#10-128

Complete

Date Full Report Received

06/25/2013

Date Abstract Report Received

06/25/2013

Investigation

Institution:
Primary Investigator:

Shiga-toxin producing Escherichia coli (STEC) are important foodborne pathogens. Although most STEC infections in humans are attributed to beef products, outbreaks of STEC have been associated with pork products, and STEC have been isolated from swine and pork products. There is little information regarding the epidemiology of STEC on swine farms. The objectives of this project were to 1) describe the epidemiology of STEC in swine; 2) Characterize these STEC isolates and 3) Develop an infectious disease model of STEC transmission. A longitudinal study was conducted in one swine production company in the Midwest. Three separate groups of finisher pigs (10 -26 weeks of age) were included in the study. In each cohort, 50 pigs were randomly selected and individually identified with an ear tag (3 cohorts X 50 pigs = 150 total pigs). Fecal samples were collected every 2 weeks during the finishing period for a total of 8 samples per pig. STEC isolates recovered from fecal culture were serotyped (O type) and assayed for the presence or absence of the eae gene, as well as the shiga toxin gene subtype (stx gene). Ninety-eight of 150 pigs (65.3%) of pigs were detected as shedding STEC at least once during the finishing phase. The proportion of pigs positive at any one time point in any cohort ranged from 0 to 62%. The number of collections a pig was STEC positive ranged from 1 to 4 times. No STEC isolates were detected to harbor the intimin gene (eae). Nine different serogroups were identified, with O serogroup O59 being the most common (80.9% of isolates). Most isolates harbored the stx2e subtype of shiga-toxin. These results indicate that, at least on this farm, STEC is shed at relatively high incidence in finishing pigs, at rates similar to that reported in cattle. No isolates harbored the intimin gene, which is associated with severe disease in humans. Initial development of a susceptible-infected-susceptible model of STEC transmission in pigs suggest the potential for persistence of infection over time. More data on STEC shedding in swine is needed to fully understand transmission dynamics. These results provide the key initial data for understanding the epidemiology of STEC and determination of the foodborne hazard associated with STEC in swine.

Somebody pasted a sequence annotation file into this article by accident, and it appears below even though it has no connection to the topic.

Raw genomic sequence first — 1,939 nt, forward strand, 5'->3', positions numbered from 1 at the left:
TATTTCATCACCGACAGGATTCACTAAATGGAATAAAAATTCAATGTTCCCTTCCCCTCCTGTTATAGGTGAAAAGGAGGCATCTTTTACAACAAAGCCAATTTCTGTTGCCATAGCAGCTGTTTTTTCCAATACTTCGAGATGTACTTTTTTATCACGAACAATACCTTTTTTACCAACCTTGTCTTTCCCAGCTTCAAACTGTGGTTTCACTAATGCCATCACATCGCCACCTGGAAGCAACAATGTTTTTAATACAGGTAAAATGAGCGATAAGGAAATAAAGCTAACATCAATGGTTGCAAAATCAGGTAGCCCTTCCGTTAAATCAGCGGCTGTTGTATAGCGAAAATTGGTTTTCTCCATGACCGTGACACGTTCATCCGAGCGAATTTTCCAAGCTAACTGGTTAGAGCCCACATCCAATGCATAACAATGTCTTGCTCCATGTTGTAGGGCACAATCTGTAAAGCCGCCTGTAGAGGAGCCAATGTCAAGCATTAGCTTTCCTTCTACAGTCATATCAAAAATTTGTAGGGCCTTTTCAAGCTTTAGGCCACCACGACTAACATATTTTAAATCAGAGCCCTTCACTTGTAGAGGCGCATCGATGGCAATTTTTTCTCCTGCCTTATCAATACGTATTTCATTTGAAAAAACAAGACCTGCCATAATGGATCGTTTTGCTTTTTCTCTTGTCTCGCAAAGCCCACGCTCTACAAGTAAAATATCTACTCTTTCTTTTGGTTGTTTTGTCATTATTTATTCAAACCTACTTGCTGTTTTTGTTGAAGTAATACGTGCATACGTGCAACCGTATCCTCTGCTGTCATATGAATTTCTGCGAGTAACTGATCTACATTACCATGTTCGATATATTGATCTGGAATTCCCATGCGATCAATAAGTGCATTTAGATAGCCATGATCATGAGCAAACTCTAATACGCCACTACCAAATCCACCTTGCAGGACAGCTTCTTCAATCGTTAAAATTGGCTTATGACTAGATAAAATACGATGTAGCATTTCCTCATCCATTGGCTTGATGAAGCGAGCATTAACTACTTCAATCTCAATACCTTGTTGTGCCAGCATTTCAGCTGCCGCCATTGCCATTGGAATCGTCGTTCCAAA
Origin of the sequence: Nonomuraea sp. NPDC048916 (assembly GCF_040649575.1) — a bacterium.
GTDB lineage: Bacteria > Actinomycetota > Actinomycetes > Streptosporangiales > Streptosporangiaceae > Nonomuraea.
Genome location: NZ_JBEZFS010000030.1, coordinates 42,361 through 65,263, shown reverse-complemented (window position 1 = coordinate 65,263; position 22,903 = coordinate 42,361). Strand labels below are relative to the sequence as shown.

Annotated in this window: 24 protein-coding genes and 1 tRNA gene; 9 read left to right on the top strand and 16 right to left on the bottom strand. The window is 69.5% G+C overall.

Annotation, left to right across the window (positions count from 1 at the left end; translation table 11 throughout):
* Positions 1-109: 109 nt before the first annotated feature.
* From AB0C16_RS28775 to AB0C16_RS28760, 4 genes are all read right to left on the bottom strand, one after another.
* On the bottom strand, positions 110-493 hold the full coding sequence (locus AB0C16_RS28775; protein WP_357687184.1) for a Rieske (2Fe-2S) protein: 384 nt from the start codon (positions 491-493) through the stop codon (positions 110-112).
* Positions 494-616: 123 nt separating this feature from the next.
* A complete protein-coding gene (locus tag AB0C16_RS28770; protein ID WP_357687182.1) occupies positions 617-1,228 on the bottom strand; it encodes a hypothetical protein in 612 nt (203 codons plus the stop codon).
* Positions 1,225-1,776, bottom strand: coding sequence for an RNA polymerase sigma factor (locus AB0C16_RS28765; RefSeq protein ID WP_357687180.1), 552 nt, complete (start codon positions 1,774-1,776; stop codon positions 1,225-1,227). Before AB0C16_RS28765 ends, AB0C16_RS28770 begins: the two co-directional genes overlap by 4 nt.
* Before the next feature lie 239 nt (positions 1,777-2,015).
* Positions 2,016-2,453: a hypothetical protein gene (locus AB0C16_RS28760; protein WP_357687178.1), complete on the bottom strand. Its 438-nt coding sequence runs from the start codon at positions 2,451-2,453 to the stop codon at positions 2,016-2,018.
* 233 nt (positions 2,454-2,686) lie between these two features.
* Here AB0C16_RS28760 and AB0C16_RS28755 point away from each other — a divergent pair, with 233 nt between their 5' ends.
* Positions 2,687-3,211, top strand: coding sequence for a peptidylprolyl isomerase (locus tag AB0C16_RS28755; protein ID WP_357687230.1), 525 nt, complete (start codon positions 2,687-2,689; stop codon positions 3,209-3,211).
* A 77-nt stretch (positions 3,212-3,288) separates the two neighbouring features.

Julie Funk, DVM, MS, PhD
Associate Professor
Department of Large Animal Clinical Sciences
College of Veterinary Medicine
Michigan State University
1129 Farm Lane
East Lansing, MI 48824
Email: funkj@cvm.msu.edu
Phone: 517-884-2081